How to Grow and Care for Lunaria (Silver Dollar Plant)

This fast-growing plant is known for its stunning, iridescent look

Lunaria plant with white iridescent seedpods on white stem closeup

The Spruce / Evgeniya Vlasova

Typically known as lunaria or silver dollar plants, these iridescent "leaves" are actually the seed pods from the plant known as Lunaria annua. Lunaria plants are classified as biennials so you'll see a basal rosette of leaves during its first year and purple flowers or seedpods emerge the following year.

The seed pods that follow the silver dollar plant's flowers are known as "silicles." They start out green in color, later shedding the shade along with their seeds. The fully dried seed pod that remains (which is actually just a see-through membrane) is off-white in color with a sheen that makes it shine like a coin. These "silver dollars" are papery to the touch and not perfectly round but rather flat and oblong, with a short, needle-like projection that hangs down from the bottom of each seed pod. Plant lunaria in spring after the final frost—it will grow quickly, with seedlings emerging in just 10 to 14 days.

Common Name Lunaria, silver dollar plant, money plant, honesty, moonwort
Botanical Name Lunaria annua
Family  Brassicaceae
Plant Type Herbaceous, biennial
Mature Size 2–3 ft. tall, 1–2 ft. wide
Sun Exposure Full, partial
Soil Type Moist
Soil pH  Neutral, acidic
Bloom Time Spring
Flower Color Purple, pink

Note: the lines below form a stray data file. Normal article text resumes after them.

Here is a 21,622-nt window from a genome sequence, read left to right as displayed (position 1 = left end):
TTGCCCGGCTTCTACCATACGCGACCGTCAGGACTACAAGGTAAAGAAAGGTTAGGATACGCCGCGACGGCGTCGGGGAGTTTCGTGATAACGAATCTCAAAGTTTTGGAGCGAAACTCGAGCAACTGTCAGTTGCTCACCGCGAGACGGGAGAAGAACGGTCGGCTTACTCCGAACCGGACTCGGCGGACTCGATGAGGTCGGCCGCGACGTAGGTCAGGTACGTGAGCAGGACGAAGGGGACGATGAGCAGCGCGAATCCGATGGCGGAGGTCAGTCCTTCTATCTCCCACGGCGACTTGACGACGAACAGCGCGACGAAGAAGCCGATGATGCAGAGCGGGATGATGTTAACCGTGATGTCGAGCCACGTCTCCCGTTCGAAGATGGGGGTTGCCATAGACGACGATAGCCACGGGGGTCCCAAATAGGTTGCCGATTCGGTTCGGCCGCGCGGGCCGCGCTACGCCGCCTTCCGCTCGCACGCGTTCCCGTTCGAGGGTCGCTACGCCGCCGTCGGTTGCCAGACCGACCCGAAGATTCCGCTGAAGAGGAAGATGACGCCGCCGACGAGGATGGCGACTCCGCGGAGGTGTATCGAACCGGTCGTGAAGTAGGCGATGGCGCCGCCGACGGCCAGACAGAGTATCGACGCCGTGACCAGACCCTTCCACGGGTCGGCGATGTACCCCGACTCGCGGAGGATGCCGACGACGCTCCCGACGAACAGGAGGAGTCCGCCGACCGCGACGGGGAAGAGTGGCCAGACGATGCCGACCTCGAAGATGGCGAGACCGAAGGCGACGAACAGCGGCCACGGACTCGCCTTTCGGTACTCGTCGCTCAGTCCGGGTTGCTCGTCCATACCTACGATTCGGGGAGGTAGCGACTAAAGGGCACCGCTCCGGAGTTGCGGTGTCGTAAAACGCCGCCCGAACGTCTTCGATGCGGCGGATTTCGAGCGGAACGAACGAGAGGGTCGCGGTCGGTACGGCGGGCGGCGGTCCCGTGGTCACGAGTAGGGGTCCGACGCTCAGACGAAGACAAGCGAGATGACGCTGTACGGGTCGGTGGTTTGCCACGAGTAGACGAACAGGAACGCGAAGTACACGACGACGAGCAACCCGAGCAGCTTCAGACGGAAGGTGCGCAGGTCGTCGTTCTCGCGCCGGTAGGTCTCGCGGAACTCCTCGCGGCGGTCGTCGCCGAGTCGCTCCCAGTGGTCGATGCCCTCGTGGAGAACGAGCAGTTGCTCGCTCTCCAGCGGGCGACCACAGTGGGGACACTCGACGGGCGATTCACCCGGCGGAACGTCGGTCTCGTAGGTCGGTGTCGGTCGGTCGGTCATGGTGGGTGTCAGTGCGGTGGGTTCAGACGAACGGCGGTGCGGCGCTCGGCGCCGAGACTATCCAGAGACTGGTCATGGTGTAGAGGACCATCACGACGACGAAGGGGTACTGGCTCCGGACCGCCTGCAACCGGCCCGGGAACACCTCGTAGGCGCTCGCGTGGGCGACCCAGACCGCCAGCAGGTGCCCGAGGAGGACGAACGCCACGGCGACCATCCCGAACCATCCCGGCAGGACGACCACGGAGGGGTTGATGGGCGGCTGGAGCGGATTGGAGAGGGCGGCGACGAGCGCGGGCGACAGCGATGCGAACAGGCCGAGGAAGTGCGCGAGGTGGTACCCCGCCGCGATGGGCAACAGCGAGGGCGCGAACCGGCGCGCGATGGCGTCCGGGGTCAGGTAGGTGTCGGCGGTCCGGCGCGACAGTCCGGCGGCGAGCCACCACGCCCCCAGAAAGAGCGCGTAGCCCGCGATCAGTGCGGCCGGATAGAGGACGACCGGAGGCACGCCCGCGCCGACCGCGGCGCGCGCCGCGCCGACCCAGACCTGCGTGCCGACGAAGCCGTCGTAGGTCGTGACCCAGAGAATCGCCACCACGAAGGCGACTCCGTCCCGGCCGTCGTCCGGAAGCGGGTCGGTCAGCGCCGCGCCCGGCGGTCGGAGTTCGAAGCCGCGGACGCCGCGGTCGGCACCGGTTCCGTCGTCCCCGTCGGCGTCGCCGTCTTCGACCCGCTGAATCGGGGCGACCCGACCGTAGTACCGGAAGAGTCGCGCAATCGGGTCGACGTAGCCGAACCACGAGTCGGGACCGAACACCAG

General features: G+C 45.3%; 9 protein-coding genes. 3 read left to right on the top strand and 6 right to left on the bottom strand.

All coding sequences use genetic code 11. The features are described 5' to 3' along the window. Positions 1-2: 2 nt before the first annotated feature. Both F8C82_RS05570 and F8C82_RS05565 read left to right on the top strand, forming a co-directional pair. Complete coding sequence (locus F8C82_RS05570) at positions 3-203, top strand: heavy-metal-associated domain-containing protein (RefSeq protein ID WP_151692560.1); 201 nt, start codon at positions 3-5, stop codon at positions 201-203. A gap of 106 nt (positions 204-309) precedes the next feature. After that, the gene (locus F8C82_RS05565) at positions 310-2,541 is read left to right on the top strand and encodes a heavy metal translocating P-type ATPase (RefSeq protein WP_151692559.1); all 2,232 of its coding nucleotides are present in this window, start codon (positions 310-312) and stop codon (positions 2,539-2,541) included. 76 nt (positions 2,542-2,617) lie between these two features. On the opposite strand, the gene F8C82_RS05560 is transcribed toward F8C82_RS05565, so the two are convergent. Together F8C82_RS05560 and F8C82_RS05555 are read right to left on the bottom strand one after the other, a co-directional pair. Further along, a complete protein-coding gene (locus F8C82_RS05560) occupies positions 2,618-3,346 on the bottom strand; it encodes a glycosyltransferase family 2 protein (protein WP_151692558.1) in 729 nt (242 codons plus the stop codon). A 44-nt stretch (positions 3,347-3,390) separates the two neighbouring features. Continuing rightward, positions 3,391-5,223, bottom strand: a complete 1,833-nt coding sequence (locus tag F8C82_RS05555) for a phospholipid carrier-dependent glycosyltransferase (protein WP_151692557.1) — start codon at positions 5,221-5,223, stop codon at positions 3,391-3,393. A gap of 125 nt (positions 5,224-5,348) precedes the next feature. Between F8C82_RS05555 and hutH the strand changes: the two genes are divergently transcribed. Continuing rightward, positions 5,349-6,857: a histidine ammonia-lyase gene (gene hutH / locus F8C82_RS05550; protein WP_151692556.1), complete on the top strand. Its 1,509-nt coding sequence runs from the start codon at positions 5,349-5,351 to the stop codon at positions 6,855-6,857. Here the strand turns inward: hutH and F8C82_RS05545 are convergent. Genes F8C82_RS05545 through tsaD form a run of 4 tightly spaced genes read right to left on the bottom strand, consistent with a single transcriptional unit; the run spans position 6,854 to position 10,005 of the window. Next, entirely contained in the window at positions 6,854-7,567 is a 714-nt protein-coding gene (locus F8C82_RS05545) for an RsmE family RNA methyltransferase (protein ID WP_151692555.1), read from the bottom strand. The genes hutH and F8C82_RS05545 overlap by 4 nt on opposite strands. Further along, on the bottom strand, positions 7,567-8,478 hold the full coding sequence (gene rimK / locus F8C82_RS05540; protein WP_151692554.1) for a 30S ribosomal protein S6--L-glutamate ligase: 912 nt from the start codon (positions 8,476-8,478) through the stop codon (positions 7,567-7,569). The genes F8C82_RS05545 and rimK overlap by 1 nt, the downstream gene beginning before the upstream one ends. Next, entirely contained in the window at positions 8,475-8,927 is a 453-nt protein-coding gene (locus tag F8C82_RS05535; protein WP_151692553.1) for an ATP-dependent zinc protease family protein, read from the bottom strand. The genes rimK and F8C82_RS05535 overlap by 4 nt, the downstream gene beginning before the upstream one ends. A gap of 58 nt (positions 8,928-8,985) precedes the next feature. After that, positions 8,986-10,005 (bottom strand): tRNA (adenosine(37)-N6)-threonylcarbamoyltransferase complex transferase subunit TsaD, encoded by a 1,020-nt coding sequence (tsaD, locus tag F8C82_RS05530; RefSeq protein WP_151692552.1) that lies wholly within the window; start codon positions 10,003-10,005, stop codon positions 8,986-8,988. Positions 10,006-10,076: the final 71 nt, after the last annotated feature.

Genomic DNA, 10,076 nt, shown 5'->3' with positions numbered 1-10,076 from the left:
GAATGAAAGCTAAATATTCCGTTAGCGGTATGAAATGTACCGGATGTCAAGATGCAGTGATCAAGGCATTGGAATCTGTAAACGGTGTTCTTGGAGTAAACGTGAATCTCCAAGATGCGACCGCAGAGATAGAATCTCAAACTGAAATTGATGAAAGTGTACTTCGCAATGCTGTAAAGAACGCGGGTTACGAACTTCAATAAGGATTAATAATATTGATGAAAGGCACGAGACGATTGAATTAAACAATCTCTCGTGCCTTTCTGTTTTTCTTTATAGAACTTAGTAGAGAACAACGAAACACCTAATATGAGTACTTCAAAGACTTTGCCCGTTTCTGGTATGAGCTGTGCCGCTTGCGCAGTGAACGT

Hardiness Zones 5–9 (USDA)
Native Area Europe, Asia

Lunaria Care

Many gardeners plant lunaria along woodland borders, where they won't have to fuss with them. Though silver dollar plants are not perennials, they'll thrive and seed on their own as long as the conditions are right. Under the right growing conditions, one plant will eventually multiply into many plants, and it's their ability to re-seed that makes them such aggressive spreaders to the point of being invasive. However, if you're hoping to contain your lunaria collection, controlling the plant is straightforward enough.

Native to both Europe and Asia, lunaria is actually part of the Brassicaceae family, making them the relative of foods like broccoli and Brussels sprouts.

Lunaria plant with round green leaves on thin stem and small white flowers

The Spruce / Evgeniya Vlasova

Lunaria plant with rounded green leaves on tall stems with small white flowers

The Spruce / Evgeniya Vlasova

Lunaria plant with small white and purple flowers on thin stems

The Spruce / Evgeniya Vlasova


Lunaria plants do well in both full sun and partial shade locations. In a hotter summer climate, a bit of afternoon shade is appreciated, but ultimately the plant should get around eight hours of sunlight daily in order to grow strong roots and eventually flower.


Grow your lunaria plants in a friable, deeply cultivated soil to accommodate their long taproots. Additionally, they prefer a soil mixture that is well-drained and humusy—it should stay evenly moist without becoming waterlogged. Lunaria does best in soil that stays (or, through irrigation, can be kept) evenly moist.


Keep the soil your lunaria is housed in consistently moist throughout the growing season—about one inch of water (through rainfall or manual watering) a week should do. Keep in mind, the exact amount of water your plant needs can depend on your environment and its location in your landscape. Plants located in constant sunlight may be more thirsty than their shade-dwelling counterparts.

Temperature and Humidity

Lunaria plants need temperatures between 60 degrees and 70 degrees Fahrenheit to germinate and become established in the landscape. After that, as long as they're planted in the proper USDA hardiness zone, they have no special temperature or humidity requirements.